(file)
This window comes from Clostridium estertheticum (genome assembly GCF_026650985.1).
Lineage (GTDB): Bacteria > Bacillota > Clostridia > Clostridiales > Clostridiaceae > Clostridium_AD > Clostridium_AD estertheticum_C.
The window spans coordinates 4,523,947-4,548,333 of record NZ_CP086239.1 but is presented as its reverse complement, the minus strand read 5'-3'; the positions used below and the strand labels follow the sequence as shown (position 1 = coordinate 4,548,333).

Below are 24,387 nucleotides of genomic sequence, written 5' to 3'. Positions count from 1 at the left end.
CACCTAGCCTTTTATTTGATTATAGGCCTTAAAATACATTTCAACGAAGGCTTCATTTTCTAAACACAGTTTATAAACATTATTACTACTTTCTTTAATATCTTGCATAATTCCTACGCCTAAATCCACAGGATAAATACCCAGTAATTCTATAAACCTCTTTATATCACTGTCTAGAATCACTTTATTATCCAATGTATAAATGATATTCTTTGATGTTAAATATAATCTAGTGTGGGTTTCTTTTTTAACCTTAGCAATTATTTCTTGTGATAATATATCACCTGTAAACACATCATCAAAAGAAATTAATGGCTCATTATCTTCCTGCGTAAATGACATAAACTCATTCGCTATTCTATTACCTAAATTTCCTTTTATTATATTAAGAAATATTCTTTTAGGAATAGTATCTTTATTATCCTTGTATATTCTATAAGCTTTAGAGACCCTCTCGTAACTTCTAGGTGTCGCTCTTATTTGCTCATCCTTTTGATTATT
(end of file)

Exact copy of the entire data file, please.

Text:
This window comes from Clostridium estertheticum (genome assembly GCF_026650985.1).
Lineage (GTDB): Bacteria > Bacillota > Clostridia > Clostridiales > Clostridiaceae > Clostridium_AD > Clostridium_AD estertheticum_C.
The window spans coordinates 4,523,947-4,548,333 of record NZ_CP086239.1 but is presented as its reverse complement, the minus strand read 5'-3'; the positions used below and the strand labels follow the sequence as shown (position 1 = coordinate 4,548,333).

Below are 24,387 nucleotides of genomic sequence, written 5' to 3'. Positions count from 1 at the left end.
CACCTAGCCTTTTATTTGATTATAGGCCTTAAAATACATTTCAACGAAGGCTTCATTTTCTAAACACAGTTTATAAACATTATTACTACTTTCTTTAATATCTTGCATAATTCCTACGCCTAAATCCACAGGATAAATACCCAGTAATTCTATAAACCTCTTTATATCACTGTCTAGAATCACTTTATTATCCAATGTATAAATGATATTCTTTGATGTTAAATATAATCTAGTGTGGGTTTCTTTTTTAACCTTAGCAATTATTTCTTGTGATAATATATCACCTGTAAACACATCATCAAAAGAAATTAATGGCTCATTATCTTCCTGCGTAAATGACATAAACTCATTCGCTATTCTATTACCTAAATTTCCTTTTATTATATTAAGAAATATTCTTTTAGGAATAGTATCTTTATTATCCTTGTATATTCTATAAGCTTTAGAGACCCTCTCGTAACTTCTAGGTGTCGCTCTTATTTGCTCATCCTTTTGATTATT